My Month in Mulki

What I learnt when I was supposed to be learning how to surf

Chapter 2: Opportunity

“Bhai, chalo, get up. We’re going for camping tonight, se we’ll all go to the beach and chill by the campfire.”

Khan is standing hunched over me, his hair lazily hunched over his face.

“Dude, I just got here this morning. Wasn’t even able to sleep in the bus. And lot of work was also there today na. I think I’ll just crash today. I’ll come next time.”

“Bhai, you’ve come to Mulki now. You need to take all the opportunities that you can get. Who knows when camping will happen next.”

My body screamed as I slowly rose. I didn’t have to reach for the lights as Khan’s grin lit up the room for us.

“Awesome. Chalo, we are leaving in five.”

It was the 31st of January 2021. I had reached Mulki a day earlier than planned. Sleep deprived from an ardous bus journey, and exhausted from a sudden burst of physical exertion, my entire being begged for some rest, but Khan and his grin had other ideas.

I dragged myself over to the boat, and plonked myself down. The wait was significantly greater than five minutes, as the boat slowly filled up with people and equipment. Just as we were about to leave, there was a scream from the shore.

“Wait wait wait wait wait

A heap of bags slung over arms and shoulders was heading our way. And a bright blue surfboard balanced on dreadlocks casually bouncing in the air.

As he noticed that the boat was indeed wait wait wait wait waiting for him, his pace slowed to a brisk walk. He took a couple of stops to adjust all his bags and arms and shoulders, and then sauntered over to the boat.

“Walter bro. Almost missed the boat…”

Walter would have shrugged were it not for all the delicate balancing of luggage and equipment his shoulders were already busy with. He carefully loaded his things onto the boat, hopped in, and we set off.

The air was crisp and cool as the boat whirred and puttered its way over the river towards the beach. The breeze blew away some of my grogginess as we reached our destination.

I jumped out of the boat, and splashed around a bit in the shallow waters. Before I could notice, a large sack of tents had been hoisted onto my back, and a finger pointed me towards the beach.

“Just place this near the campsite. Oh and you’ll need to help set up the campfire as well.”

We all scoured the beach for firewood and kindling, mostly for the bragging rights that come with contributing the single largest piece of wood to the campfire. The wood was soon piled up, and with a little help from petroleum and a matchstick, we had ourselves a campfire.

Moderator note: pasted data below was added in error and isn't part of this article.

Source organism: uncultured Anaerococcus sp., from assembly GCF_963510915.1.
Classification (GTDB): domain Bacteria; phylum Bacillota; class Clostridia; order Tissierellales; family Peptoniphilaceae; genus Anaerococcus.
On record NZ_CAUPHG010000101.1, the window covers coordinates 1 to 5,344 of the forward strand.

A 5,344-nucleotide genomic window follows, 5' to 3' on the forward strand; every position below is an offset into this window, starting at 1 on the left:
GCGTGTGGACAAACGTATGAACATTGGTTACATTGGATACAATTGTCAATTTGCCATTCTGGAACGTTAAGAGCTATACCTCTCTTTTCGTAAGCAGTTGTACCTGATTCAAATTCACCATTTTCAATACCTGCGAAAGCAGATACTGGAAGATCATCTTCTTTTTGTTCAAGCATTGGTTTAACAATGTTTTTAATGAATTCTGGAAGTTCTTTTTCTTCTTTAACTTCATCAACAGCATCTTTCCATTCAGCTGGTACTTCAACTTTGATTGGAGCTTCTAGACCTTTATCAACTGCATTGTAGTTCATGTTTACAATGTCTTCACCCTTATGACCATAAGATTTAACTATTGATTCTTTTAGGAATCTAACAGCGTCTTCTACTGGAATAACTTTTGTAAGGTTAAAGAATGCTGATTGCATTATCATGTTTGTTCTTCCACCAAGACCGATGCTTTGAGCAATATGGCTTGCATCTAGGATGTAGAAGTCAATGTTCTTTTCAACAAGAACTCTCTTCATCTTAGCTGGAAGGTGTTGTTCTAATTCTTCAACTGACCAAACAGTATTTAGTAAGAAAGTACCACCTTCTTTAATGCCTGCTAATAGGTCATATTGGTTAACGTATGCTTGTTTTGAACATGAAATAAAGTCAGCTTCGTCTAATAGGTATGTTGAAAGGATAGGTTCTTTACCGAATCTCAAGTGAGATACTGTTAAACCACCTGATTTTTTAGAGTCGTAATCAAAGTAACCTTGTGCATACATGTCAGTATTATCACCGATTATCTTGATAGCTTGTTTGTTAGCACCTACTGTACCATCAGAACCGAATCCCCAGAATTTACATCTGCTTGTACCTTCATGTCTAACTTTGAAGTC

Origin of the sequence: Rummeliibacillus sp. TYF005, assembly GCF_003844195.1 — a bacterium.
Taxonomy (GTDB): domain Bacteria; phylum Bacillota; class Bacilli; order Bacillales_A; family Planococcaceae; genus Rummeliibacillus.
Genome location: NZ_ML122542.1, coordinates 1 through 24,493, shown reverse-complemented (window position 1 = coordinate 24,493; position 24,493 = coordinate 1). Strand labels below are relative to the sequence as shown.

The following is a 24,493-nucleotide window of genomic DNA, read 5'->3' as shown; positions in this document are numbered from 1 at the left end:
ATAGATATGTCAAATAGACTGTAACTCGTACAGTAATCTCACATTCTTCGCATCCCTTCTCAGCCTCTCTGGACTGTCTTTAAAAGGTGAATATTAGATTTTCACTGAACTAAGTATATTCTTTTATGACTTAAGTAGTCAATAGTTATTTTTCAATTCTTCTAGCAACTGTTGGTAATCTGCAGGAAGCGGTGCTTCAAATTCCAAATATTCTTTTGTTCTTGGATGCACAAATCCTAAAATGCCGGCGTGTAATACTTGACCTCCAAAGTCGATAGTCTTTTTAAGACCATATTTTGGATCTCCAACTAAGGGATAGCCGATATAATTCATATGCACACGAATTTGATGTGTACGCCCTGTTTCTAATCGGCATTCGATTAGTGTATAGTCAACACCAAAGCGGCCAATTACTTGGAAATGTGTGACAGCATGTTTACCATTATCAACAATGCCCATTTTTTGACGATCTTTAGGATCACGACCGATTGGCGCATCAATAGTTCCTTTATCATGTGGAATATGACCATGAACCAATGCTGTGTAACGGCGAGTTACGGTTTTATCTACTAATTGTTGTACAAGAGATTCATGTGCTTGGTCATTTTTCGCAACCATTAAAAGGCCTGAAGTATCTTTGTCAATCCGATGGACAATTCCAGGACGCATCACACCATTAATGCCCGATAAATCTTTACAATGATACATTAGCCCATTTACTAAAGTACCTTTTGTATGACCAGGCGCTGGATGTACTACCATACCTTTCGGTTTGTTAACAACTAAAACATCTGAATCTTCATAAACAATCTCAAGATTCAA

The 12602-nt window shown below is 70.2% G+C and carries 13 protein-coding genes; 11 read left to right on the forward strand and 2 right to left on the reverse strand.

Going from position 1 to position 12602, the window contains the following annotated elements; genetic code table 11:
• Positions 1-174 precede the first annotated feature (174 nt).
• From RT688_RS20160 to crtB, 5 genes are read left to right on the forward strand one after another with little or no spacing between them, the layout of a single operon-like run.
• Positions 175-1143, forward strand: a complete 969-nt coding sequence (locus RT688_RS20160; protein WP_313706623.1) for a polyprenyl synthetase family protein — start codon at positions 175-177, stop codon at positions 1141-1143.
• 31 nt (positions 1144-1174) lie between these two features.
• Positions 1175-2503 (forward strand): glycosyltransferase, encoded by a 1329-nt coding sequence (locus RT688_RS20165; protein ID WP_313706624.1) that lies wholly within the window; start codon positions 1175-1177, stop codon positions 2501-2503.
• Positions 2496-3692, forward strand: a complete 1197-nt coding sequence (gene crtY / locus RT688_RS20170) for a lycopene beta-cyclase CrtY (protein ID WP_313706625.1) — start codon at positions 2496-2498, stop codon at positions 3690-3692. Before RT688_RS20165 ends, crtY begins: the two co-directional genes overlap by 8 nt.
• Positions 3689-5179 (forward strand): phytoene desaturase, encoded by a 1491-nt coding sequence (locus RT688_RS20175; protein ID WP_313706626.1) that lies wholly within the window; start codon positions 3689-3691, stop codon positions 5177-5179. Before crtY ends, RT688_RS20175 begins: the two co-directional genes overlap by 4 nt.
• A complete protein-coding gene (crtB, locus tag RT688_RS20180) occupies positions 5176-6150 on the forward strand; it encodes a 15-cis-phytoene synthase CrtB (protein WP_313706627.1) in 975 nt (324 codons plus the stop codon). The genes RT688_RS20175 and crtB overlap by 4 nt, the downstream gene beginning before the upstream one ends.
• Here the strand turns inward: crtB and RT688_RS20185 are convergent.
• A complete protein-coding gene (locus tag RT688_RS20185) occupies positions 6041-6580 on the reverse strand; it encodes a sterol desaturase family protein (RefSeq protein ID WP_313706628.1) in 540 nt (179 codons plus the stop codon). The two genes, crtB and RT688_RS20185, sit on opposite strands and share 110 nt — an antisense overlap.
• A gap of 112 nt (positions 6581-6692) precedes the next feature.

As the fire sputtered to life, and the moon shown down on us with all its glory, we all settled down on the soft beach sands. We scuttled slowly, forward and backward, trying to balance the chill sea breeze with the warmth of the campfire. Each of us in search of our own perfect pocket of cosiness.

With the campfire warming us up, and the conversations flowing in the breeze, I could hardly have asked for more. But the universe has its own ways of granting you the things that you never even asked for.

Turns out that Walter was actually lugging all that luggage around for a reason. As we were talking, he casually reached back around, and opened up one of his bags and took out a guitar. My eyes probably glowed brighter than the moon for that one instant. I discreetly scooted my sand-covered bottom and moved as close to him as I could. He spent a few minutes tuning his guitar, and just noodling about.

And then, it started.

There is something transcendental about music in my opinion. It has the ability to just lift you out of your present moment, and transport you to another time and another space. This is especially true of music being played in small and intimate settings.

There are some musicians who are performers. And then there are those special few, who are the curators of moments. Architects in space and time, who are not out to just play some tunes. They are trying to help construct a monument in spacetime that everyone present can return to. They encourage people to participate, and help build on those foundations. They move all their efforts away from playing well and sounding good, and towards constructing an instance that is special and unique, and a perfect musicial representation of what it is like to sit by a campfire on a beach in Mulki, look up at the stars, and be wholly and completely present in that given moment in time and space.

Walter was that kind of musician.

I would like to tell you more about that experience, but a moment that has already been musically captured cannot really be relived through mere words.

As we headed back by boat, it was as though a a permanent marker had drawn my smile.

“Kya bhai, was that better than going to sleep?”

The permanent markered smile was unable to change shape and form words, but I think Khan had his answer.

Over my time in Mulki, I went camping many more times. There were many boat rides and many campfires. But that first night will always hold a special place in my heart.

Lesson 2:

When an opportunity presents itself, it’s not too wise to ignore it. Who knows how many more monuments in space and time could have your name on them if you live with an open heart and an open mind. Treat all those opportunities like long lost friends, and embrace them before the slip away.

As recalled by Samarth Hattangady | List of Chapters